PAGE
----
AUSTIN — An unusual special election situation has produced the need for a ruling by Secretary of State Esperanza “Hope” Andrade, the state’s chief elections officer.

Long-time House District 66 State Rep. Brian McCall resigned from office in late March after being named chancellor of the San Marcos-based Texas State University System. McCall’s resignation created the need for a special election to fill the vacated seat.

Republican businesswoman Mabrie Jackson filed as a candidate to fill the south Collin County (Plano-area) HD 66 seat, but she withdrew on April 14, too late for Collin County to remove her name from the ballot.

Jackson’s withdrawal resulted in the swearing in of her special election opponent Van Taylor.

However, despite her resignation, Jackson pulled 59 percent of the vote to Taylor’s 41 percent.

Something official on the situation is expected from Secretary Andrade.

Land Office sends

help to Gulf

On May 3, Land Commissioner Jerry Patterson said his office would assist in the oil spill cleanup effort on the Louisiana coast.

“This could be a serious environmental challenge for the Gulf Coast,” Patterson said. The General Land Office sent wildlife rescue specialists and two trailers, one for cleaning oil-soaked wildlife, the other to shelter animals while recovering after they are cleaned.

Oil is gushing from a damaged well head a mile deep in the Gulf of Mexico about 50 miles from the Louisiana shore.

Perry names

state demographer

Gov. Rick Perry on May 5 named Dr. Lloyd Potter of San Antonio state demographer.

Potter is a professor and interim chair of the Department of Demography and Organization Studies, and director of the Institute for Demographic and Socioeconomic Research at the University of Texas at San Antonio.

The State Demographer’s Office distributes census information, population estimates and projections for the state, and information from federal, state and other government sources.

AG halts sale of

misbranded drugs

Texas Attorney General Greg Abbott on May 6 resolved the state’s legal action against a Houston-area wholesale drug distributor that improperly purchased and distributed “misbranded” prescription drugs.

Medical Discount Pharmacy L.P., a state-licensed wholesale drug distributor that warehouses and distributes prescription drugs, under an agreed final judgment negotiated by the Texas Attorney General’s Office, must adopt procedures to prevent misbranded or counterfeit pharmaceutical products from being unlawfully distributed to their Texas retail pharmacies.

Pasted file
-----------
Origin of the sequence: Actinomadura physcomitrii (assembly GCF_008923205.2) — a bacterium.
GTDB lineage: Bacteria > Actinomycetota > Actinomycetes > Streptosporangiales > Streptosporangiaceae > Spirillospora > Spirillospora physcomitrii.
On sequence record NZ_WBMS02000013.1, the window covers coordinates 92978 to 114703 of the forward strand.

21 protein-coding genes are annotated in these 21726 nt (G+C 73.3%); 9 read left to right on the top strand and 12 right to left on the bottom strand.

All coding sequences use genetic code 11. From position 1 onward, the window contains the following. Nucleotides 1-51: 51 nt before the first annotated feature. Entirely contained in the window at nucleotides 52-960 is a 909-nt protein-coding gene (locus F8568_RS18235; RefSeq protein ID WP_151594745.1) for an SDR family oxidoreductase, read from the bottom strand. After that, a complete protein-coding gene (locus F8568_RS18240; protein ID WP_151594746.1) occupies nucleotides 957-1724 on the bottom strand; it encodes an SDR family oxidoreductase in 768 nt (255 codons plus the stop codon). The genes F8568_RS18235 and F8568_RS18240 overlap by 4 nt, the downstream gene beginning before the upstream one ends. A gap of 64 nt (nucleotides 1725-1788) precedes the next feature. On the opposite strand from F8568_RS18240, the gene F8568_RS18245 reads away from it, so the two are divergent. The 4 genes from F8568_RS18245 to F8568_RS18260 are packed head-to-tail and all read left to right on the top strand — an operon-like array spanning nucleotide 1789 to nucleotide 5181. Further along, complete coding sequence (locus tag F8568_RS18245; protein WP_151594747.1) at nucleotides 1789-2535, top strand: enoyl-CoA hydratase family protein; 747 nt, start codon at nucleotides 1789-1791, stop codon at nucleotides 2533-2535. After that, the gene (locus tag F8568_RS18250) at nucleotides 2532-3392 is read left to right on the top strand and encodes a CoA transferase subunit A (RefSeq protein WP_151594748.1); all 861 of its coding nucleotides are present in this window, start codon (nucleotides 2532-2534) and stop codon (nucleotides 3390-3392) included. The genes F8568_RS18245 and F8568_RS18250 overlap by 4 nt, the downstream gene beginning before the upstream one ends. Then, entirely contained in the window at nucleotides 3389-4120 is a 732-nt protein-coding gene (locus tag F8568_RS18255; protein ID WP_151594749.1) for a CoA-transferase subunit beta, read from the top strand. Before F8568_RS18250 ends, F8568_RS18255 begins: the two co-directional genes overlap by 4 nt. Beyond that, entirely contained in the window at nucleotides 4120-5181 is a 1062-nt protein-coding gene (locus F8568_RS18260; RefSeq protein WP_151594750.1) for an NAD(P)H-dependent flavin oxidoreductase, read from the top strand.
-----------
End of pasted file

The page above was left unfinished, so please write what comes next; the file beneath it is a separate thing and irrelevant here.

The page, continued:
Tips to help in

appeal of appraisals

Most local appraisal review boards schedule property value protest hearings in May, June or July, except in certain major urban areas, where hearings occur year round.

Property owners who believe their county appraisal district has overestimated the value of their homes or businesses have a right to appeal to their local appraisal review board to reduce their property values, Texas Comptroller Susan Combs announced May 4.

Two video presentations available at the state comptroller’s Website, www.window.state.tx.us, inform homeowners and small business owners about protest procedures, what to expect during a hearing and how to make an effective presentation to their appraisal review board.

Funding for

school bus retrofits

The Texas Commission on Environmental Quality on May 3 announced school districts may apply for funds to retrofit older school buses to in order to reduce air pollution.

About $1.7 million is available on a first-come, first-served basis. Application deadline is May 31. The funding comes from the federal American Recovery and Reinvestment Act and is administered through the Texas Clean School Bus program which provides reimbursement to Texas school districts that install pollution-control devices on diesel school buses.

The devices reduce particulate-matter emissions that can aggravate respiratory problems, asthma, and allergies in children who ride the buses.

Supreme court justice

to resign

Texas Supreme Court Justice Harriet O’Neill, who was not seeking reelection, on May 7 announced her resignation, effective June 20.

O’Neill’s term would have expired at the end of the year. She was first elected to the state’s highest court in 1998.